Part of the Mini’s popularity was BMC’s ability to spin so many different iterations off the basic box. A two-door station wagon variant, dubbed the Morris Mini Traveller, offered more cargo capacity thanks to its 3 ¾-inch longer wheelbase. Also sold as the Austin Mini Countryman, this Mini employed rear “barn doors” and was available with wood trim that aped the look of vintage American “woodies.”
The Riley Elf and Wolseley Hornet debuted in 1961, an attempt by BMC to leverage the growing popularity of its subcompact platform for a more upscale product. Thus this curious pair were a bit larger than the Mini, some eight-and-a-half inches longer, and thanks to an extended rear trunk they actually had some usable cargo space. But aside from the leather interiors and fancy chrome grilles, these cars were all Mini underneath.
The Mini Moke was a quasi-military vehicle that proved unsuitable for real off-road duty, but was marketed to farmers and the like as a commercial vehicle instead. Unlike a real Jeep, the Moke didn’t come with either four-wheel-drive or a lifted suspension, but it did have a utilitarian body and a detuned engine that could run on low-octane fuel. Many Mokes found their ultimate calling as beach cruisers at island resorts.
BMC did build a real commercial vehicle, the Mini Van, which was just a de-contented Traveller/Countryman with no side windows. Mini also reconfigured the Van into a Pickup, which had a quarter-ton load capacity. You can easily spot these commercial variants because they don’t have chrome grilles like normal Mini models.
While the Mini Mark II debuted in 1967 with a number of improvements, including a new grille and larger rear window, the Mini got a more complete reinvention in 1967. This Mark III Mini saw winding windows fitted for the first time, and bigger doors to hold them. Hinges were concealed, and the Austin and Morris brands were ditched, leaving the car called, simply, the Mini. It soldiered on with four more updates and bigger engines fitted until its final model year in 2000.
By this time, BMW had bought what was left of BMC, and having seen the Mini’s continued popularity as a niche product in Britain, launched a thoroughly modern successor in 2001. The MINI Cooper and Cooper S hatchbacks were cute and fun to drive, and proved to be wildly successful. Despite being much larger than the original Mini, the new British-built duo were still among the smallest cars on sale at launch, and their retro look was 100 percent Mini.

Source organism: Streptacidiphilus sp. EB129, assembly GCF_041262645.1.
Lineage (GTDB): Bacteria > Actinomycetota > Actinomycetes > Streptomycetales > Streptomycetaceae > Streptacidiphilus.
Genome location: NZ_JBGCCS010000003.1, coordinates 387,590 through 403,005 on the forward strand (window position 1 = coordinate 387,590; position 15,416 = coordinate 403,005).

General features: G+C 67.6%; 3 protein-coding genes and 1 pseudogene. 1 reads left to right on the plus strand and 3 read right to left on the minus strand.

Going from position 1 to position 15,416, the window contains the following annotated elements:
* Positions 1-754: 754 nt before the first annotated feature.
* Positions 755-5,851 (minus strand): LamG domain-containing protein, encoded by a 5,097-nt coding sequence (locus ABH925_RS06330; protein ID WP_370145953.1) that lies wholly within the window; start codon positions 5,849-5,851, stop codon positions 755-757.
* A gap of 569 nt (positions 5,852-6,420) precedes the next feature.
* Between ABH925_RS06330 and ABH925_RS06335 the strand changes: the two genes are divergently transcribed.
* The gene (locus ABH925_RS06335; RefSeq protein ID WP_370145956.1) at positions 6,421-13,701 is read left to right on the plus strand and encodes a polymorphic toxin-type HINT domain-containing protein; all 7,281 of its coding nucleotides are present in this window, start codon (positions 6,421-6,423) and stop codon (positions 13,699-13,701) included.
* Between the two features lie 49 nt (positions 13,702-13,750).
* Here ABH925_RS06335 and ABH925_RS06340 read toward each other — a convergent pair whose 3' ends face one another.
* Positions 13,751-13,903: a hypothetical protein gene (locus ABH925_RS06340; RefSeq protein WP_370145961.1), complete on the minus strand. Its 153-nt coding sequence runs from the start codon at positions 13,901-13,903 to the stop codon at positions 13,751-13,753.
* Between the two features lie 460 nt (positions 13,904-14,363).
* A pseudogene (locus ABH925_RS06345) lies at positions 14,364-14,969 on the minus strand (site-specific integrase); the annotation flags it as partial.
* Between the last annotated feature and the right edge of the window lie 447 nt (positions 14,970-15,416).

Having a hit on its hands, BMW decided to expand its lineup with a convertible model that was first shown at the 2004 Geneva auto show. Coming to market a year later, the Convertible was nominally a four-seater, but the rear seats were small, and with the top stowed the already limited cargo capacity was almost eliminated. But the open-air MINI had an innovative top that could be partially retracted like a sunroof, and it proved to be just as much fun to drive as the hardtop – perhaps even more.
The third BMW-built MINI model was the Cooper Clubman, which rides on a platform that’s been stretched three inches. Bringing back the barn doors of the Traveller, when the Clubman debuted for 2008, it was only slightly less tossable than the hardtop but boasted greater rear legroom and a comparatively capacious cargo hold thanks to nine inches of extra length. The Clubman also features a third, rear-hinged door on the passenger side, to facilitate access to its backseat.
The MINI Countryman debuted as 2011 model, boasting four doors and an available four-wheel drive system. The high-riding Countryman may be a crossover, but it still retains MINI’s fun-to-drive character. It’s the first MINI model that’s large enough to be considered a compact, rather than a subcompact, by the EPA.
The two-seat MINI Coupe was an unexpected extension of the MINI formula when it launched in 2011. While still a hatchback like the hardtop, the Coupe dispenses with the rear seat to give the car a real – though small – trunk. The Coupe has a more steeply raked windshield than the hatchback, which makes its roof height lower. That makes the cabin a tighter space, more akin to the sports car the Coupe desperately wants to be.
The MINI Roadster is the follow-up to the Coupe, just as the Convertible was to the hardtop. Take the Coupe’s "helmet" roof and replace it with a conventional convertible top and you’ve got a Roadster. Without the diminutive rear seats of the Convertible or the ungainly roof of the Coupe, the Roadster is perhaps the most purpose-built MINI ever. This is a car designed for enthusiasts, borrowing the best bits from the MINI parts bin and combining them into a great driver.
MINI debuted the Paceman Concept at the Detroit auto show in January 2011. Essentially a two-door version of the Countryman crossover, the concept was reportedly approved for production shortly thereafter. We could see the production model as soon as this fall’s Paris Motor Show, though we expect to see it renamed Countryman Coupe. Whether it debuts at Paris or not, it isn’t likely to go on sale until the middle of next year, as a 2014 model.